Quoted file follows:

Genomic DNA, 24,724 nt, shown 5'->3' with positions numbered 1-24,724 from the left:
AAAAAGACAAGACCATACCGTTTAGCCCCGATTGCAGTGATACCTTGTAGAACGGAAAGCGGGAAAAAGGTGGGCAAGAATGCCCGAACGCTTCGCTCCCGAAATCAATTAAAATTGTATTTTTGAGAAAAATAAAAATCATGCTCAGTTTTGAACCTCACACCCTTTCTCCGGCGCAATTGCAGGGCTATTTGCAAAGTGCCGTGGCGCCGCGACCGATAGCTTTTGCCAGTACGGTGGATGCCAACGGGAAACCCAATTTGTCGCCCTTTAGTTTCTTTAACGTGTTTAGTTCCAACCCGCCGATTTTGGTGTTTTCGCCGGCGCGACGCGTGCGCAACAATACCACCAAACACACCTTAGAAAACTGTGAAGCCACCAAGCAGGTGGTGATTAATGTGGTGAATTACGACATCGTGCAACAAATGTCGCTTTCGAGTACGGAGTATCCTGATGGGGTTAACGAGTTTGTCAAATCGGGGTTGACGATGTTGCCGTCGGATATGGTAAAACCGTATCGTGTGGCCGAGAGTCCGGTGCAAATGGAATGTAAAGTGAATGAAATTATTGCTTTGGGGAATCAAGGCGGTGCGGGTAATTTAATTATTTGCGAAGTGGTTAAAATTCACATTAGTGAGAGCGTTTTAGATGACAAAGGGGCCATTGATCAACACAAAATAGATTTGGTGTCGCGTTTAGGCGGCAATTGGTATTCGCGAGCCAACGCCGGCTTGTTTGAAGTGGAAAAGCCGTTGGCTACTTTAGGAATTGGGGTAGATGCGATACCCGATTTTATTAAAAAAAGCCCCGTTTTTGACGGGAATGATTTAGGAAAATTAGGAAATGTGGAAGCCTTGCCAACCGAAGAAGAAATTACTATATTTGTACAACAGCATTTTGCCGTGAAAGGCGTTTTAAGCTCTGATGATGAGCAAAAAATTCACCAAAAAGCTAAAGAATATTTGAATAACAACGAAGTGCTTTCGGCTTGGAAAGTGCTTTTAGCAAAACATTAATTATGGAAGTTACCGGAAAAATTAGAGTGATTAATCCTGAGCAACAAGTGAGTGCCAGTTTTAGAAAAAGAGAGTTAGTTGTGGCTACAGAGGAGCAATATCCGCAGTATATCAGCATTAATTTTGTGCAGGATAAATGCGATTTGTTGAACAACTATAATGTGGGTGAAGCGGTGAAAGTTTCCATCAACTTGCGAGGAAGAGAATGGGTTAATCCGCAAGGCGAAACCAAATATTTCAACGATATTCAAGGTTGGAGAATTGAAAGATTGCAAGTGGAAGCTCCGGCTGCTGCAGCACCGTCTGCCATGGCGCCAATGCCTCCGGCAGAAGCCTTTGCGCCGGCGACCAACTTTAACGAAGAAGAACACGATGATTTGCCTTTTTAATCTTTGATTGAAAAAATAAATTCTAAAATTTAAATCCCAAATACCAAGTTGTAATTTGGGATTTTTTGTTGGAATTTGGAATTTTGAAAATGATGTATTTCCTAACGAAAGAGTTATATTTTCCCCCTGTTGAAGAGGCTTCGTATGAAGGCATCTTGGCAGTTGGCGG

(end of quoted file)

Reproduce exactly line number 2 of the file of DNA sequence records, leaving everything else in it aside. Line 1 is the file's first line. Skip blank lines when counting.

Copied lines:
AAAAAGACAAGACCATACCGTTTAGCCCCGATTGCAGTGATACCTTGTAGAACGGAAAGCGGGAAAAAGGTGGGCAAGAATGCCCGAACGCTTCGCTCCCGAAATCAATTAAAATTGTATTTTTGAGAAAAATAAAAATCATGCTCAGTTTTGAACCTCACACCCTTTCTCCGGCGCAATTGCAGGGCTATTTGCAAAGTGCCGTGGCGCCGCGACCGATAGCTTTTGCCAGTACGGTGGATGCCAACGGGAAACCCAATTTGTCGCCCTTTAGTTTCTTTAACGTGTTTAGTTCCAACCCGCCGATTTTGGTGTTTTCGCCGGCGCGACGCGTGCGCAACAATACCACCAAACACACCTTAGAAAACTGTGAAGCCACCAAGCAGGTGGTGATTAATGTGGTGAATTACGACATCGTGCAACAAATGTCGCTTTCGAGTACGGAGTATCCTGATGGGGTTAACGAGTTTGTCAAATCGGGGTTGACGATGTTGCCGTCGGATATGGTAAAACCGTATCGTGTGGCCGAGAGTCCGGTGCAAATGGAATGTAAAGTGAATGAAATTATTGCTTTGGGGAATCAAGGCGGTGCGGGTAATTTAATTATTTGCGAAGTGGTTAAAATTCACATTAGTGAGAGCGTTTTAGATGACAAAGGGGCCATTGATCAACACAAAATAGATTTGGTGTCGCGTTTAGGCGGCAATTGGTATTCGCGAGCCAACGCCGGCTTGTTTGAAGTGGAAAAGCCGTTGGCTACTTTAGGAATTGGGGTAGATGCGATACCCGATTTTATTAAAAAAAGCCCCGTTTTTGACGGGAATGATTTAGGAAAATTAGGAAATGTGGAAGCCTTGCCAACCGAAGAAGAAATTACTATATTTGTACAACAGCATTTTGCCGTGAAAGGCGTTTTAAGCTCTGATGATGAGCAAAAAATTCACCAAAAAGCTAAAGAATATTTGAATAACAACGAAGTGCTTTCGGCTTGGAAAGTGCTTTTAGCAAAACATTAATTATGGAAGTTACCGGAAAAATTAGAGTGATTAATCCTGAGCAACAAGTGAGTGCCAGTTTTAGAAAAAGAGAGTTAGTTGTGGCTACAGAGGAGCAATATCCGCAGTATATCAGCATTAATTTTGTGCAGGATAAATGCGATTTGTTGAACAACTATAATGTGGGTGAAGCGGTGAAAGTTTCCATCAACTTGCGAGGAAGAGAATGGGTTAATCCGCAAGGCGAAACCAAATATTTCAACGATATTCAAGGTTGGAGAATTGAAAGATTGCAAGTGGAAGCTCCGGCTGCTGCAGCACCGTCTGCCATGGCGCCAATGCCTCCGGCAGAAGCCTTTGCGCCGGCGACCAACTTTAACGAAGAAGAACACGATGATTTGCCTTTTTAATCTTTGATTGAAAAAATAAATTCTAAAATTTAAATCCCAAATACCAAGTTGTAATTTGGGATTTTTTGTTGGAATTTGGAATTTTGAAAATGATGTATTTCCTAACGAAAGAGTTATATTTTCCCCCTGTTGAAGAGGCTTCGTATGAAGGCATCTTGGCAGTTGGCGG